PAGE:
Energy from the Skies: Empowering Future Generations: From the Beginning of Civilization, Humans Have Been Experimenting with the Power of the Sun

By Katsioloudis, Petros J.; Bondi, Stella et al. | The Technology Teacher, March 2009 | Go to article overview

Energy from the Skies: Empowering Future Generations: From the Beginning of Civilization, Humans Have Been Experimenting with the Power of the Sun


Katsioloudis, Petros J., Bondi, Stella, Deal, Walter F., The Technology Teacher


A majority of companies around the world are riding the renewable energy wave. In Memphis, TN, the electronics company Sharp retooled an old plant to become the largest U.S. producer of solar panels. In 2010, Infinia will begin repurposing idled auto assembly plants to make solar dishes that can be "stamped out like a Chevy and installed like a Maytag," according to CEO J. D. Sitton (Solutions, 2009). Solar thermal applications have been acknowledged among the leading alternative solutions endeavoring to face the uncontrollable oil price variations, the gradual depletion of fossil fuel reserves, and the chain of environmental consequences caused by excessive usage (Kavadias et al., 2004).

From the beginning of civilization, humans have been experimenting with the power of the sun. Evidence has been found that people may have been burning ants with magnifying glasses as early as the seventh century BC (Kavadias et al., 2004). The first account of the use of solar power during war in western civilization was in the second century BC during the battle of Syracuse with Archimedes' famed Death Ray. Solar energy was used for various purposes, from igniting fire for religious reasons to heating Roman bathhouses to warming Native American Adobes. People have always pondered solar power's technical evolution, but some major progress was achieved during the eighteenth and nineteenth centuries. Although Swiss scientist Horace de Saussure is credited with making the first solar collector in 1767, the first person to patent solar thermal electric technology to produce power from the sun's thermal energy was Robert Sterling in 1816 in Edinburgh, Scotland. In 1839, Edmond Becquerel discovered that exposure to sunlight increased the energy generation of metal electrodes placed in electricity-conducting solution, also known as photovoltaic effect (U.S. Department of Energy, 2008). Photovoltaics (PV) are the conversion of solar radiation into electrical energy.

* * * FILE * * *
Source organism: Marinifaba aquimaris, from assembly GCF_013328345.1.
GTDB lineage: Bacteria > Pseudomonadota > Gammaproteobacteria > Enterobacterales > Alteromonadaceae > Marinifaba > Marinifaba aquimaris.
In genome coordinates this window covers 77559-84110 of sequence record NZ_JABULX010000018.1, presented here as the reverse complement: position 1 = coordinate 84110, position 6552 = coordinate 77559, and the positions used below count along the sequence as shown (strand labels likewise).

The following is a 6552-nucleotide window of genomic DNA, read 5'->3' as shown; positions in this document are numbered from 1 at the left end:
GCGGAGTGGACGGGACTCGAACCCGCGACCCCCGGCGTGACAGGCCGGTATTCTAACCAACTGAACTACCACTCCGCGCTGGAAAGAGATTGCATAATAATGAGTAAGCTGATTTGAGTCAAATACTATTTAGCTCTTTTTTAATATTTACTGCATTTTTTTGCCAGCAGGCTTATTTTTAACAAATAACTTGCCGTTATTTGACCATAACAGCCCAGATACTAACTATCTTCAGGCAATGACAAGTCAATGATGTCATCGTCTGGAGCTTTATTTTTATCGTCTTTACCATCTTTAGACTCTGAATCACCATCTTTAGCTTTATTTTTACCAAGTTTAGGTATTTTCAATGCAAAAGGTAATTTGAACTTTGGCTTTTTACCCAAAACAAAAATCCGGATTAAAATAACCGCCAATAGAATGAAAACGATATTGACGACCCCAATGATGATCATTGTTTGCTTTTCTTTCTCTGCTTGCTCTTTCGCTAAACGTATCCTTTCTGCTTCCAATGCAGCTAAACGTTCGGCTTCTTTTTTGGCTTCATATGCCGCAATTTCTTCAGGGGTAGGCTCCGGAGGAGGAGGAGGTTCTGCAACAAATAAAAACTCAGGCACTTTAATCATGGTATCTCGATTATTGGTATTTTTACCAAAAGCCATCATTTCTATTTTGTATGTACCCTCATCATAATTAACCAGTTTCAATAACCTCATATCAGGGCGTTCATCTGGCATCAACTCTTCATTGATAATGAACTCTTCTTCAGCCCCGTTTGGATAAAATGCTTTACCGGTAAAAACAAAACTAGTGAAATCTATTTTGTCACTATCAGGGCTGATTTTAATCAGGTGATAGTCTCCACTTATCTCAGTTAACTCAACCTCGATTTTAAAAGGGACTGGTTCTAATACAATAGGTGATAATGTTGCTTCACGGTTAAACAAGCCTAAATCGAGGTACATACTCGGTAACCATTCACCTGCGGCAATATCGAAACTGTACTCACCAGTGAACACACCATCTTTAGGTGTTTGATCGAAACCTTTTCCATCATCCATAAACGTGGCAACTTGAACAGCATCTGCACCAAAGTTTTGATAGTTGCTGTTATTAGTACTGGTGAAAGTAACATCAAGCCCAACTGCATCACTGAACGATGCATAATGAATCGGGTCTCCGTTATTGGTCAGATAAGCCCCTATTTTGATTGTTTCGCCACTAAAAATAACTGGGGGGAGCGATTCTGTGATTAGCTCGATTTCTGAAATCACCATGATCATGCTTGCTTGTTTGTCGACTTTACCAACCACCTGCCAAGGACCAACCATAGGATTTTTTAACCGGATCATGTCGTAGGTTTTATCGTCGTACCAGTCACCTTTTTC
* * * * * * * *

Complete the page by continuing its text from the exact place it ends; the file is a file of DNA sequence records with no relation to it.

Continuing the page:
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In the late 1800s and early 1900s many advances occurred with regard to the Industrial Age. Innovations included the invention of solar-powered engines, the discovery of the photoconductivity of selenium and its ability to produce electricity when exposed to light, and the construction of the first solar cells from selenium wafers. Other important milestones of that time included the discovery that the lowest voltage capable of causing a spark to jump between two electrodes was affected by ultraviolet light, the advent of the first commercial solar water heater, and the discovery of additional photosensitive materials (U.S. Department of Energy, 2008). According to Swanson (2008), the first phase of solar power began with the creation of single crystal, single-layer junction diode silicon wafer on solar cells. These solar cells proved to be the start of an emerging sustainable power generation. The unlimited supply of energy from the sun, along with minimal emissions and negligible environmental impacts, makes photovoltaics an ideal choice. A direct relationship between energy consumption and solar energy production is in place. In countries like Cyprus and Israel, where annual temperatures are relatively high, electricity use is dominated by air conditioning. The abundance of solar radiation, together with a good technological base, has created favorable conditions for the exploitation of solar energy on the island of Cyprus. This has led to the development of a pioneering solar-collector industry, which in the mid-1980s was flourishing and resulted in outstanding installed solar collector area per inhabitant ratios (Kalogirou et al., 2006). Nowadays, Cyprus is cited as the country with the highest solar collector area installed per inhabitant worldwide (Kalogirou et al., 2006). A positive correlation, therefore, between sun intensity and electricity production, is needed to satisfy energy needs. Solar panels produce more electricity and are more efficient when sun intensity is high and can therefore provide a solution to the energy problem. …

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